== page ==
US researchers have reported that genetic mutations increase the risk of preterm birth, after establishing a link between the mutations in the Toll-like receptor 4 (TLR4) gene and inflammatory injury to the placenta and developing baby.
TLR4 enables the body to recognize pathogens and activate the immune system. This gene is expressed most abundantly in the placenta and in white blood cells.
The study, led by Hyagriv Simhan, M.D., assistant professor of obstetrics, gynaecology and reproductive sciences at the University of Pittsburgh School of Medicine, indicates a possible genetic predisposition to a kind of misfire in immune system response that could contribute to placental inflammation and spontaneous preterm birth.
"These injuries are important because they are more common in preterm babies and associated with major health consequences like cerebral palsy," Simhan said.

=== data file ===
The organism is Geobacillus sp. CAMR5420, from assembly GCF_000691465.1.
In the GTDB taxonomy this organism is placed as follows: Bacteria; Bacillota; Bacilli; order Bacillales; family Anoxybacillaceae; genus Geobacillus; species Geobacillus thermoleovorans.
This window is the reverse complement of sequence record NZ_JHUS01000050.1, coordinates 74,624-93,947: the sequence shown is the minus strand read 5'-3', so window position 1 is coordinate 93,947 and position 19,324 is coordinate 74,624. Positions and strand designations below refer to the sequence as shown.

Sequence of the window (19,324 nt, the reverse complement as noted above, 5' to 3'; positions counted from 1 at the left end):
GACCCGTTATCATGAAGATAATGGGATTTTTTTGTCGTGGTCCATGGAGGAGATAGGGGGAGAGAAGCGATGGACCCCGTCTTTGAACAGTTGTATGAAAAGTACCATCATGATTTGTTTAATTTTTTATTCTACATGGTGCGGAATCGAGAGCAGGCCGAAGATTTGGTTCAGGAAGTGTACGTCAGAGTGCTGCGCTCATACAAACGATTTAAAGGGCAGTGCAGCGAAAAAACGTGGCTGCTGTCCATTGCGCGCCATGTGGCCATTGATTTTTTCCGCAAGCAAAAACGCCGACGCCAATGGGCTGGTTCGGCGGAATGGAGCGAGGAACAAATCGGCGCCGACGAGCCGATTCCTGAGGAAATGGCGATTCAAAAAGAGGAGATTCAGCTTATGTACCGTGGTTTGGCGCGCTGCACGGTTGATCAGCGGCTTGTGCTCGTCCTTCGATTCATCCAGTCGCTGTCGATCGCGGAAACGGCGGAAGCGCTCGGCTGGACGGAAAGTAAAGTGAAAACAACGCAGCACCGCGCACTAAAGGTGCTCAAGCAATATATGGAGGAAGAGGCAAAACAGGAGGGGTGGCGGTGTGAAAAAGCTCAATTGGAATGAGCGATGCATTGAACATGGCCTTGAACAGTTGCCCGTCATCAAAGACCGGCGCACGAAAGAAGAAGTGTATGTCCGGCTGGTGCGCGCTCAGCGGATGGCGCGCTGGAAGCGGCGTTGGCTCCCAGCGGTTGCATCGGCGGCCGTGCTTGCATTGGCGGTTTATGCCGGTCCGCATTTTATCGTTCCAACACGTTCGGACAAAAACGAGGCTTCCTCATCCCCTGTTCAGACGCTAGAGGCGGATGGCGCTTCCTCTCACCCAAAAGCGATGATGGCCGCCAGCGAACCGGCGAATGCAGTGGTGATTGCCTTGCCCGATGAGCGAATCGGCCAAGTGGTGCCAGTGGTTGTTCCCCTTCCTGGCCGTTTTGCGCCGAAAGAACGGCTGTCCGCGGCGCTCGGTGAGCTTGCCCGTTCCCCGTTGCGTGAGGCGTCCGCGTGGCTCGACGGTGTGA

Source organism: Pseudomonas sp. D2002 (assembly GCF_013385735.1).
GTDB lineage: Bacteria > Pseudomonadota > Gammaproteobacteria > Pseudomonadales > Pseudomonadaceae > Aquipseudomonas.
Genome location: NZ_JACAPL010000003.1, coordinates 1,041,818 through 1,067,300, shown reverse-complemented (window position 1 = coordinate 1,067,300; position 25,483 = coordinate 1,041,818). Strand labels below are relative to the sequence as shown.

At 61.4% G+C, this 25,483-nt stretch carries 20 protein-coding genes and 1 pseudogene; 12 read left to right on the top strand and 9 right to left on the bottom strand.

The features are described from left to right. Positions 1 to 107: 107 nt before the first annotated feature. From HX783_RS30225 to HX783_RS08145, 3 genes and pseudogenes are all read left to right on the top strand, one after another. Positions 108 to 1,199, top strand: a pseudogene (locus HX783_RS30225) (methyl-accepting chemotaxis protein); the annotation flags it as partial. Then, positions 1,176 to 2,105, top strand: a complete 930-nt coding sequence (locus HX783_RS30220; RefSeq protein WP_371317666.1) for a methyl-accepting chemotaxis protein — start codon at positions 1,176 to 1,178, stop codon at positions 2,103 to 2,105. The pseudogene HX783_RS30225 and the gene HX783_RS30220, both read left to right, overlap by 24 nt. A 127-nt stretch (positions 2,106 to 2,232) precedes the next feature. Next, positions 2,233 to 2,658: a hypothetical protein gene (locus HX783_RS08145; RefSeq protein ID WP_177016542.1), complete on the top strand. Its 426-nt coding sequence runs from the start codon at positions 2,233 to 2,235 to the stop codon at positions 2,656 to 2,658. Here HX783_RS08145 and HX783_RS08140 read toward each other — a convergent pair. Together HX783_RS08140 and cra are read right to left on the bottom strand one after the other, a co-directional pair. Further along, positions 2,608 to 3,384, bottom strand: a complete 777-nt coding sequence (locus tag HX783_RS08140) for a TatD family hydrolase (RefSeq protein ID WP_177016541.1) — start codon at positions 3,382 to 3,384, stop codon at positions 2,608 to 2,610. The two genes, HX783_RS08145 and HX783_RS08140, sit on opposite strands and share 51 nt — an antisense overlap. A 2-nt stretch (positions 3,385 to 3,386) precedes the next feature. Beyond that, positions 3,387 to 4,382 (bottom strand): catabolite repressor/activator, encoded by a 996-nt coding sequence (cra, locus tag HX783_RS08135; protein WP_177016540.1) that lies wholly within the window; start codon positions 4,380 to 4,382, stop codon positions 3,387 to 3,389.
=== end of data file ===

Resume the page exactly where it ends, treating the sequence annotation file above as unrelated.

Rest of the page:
In the study the researchers analysed DNA from placental tissue samples and cord blood from 111 women and their babies and found that one maternal Single Nucleotide Polymorphism (SNP) in TLR4 (rs1079932) and one foetal SNP (rs1554973) demonstrated "highly significant association with chorionic plate inflammation," irrespective of adjustment for maternal race, smoking and lower genital tract infection, all of which can contribute to genetic mutation.
Simhan noted that women with TLR4 mutation were 5.2 times more likely to exhibit inflammatory injury to placental tissue than those without the mutation. Babies with TLR4 mutation were nearly five times more likely to exhibit inflammatory placental injury than those without the mutation.
"Being aware of these genetic mutations may lead to better screening efforts," Simhan said.
The study is being as presented in the 28th annual meeting of the Society for Maternal-Fetal Medicine.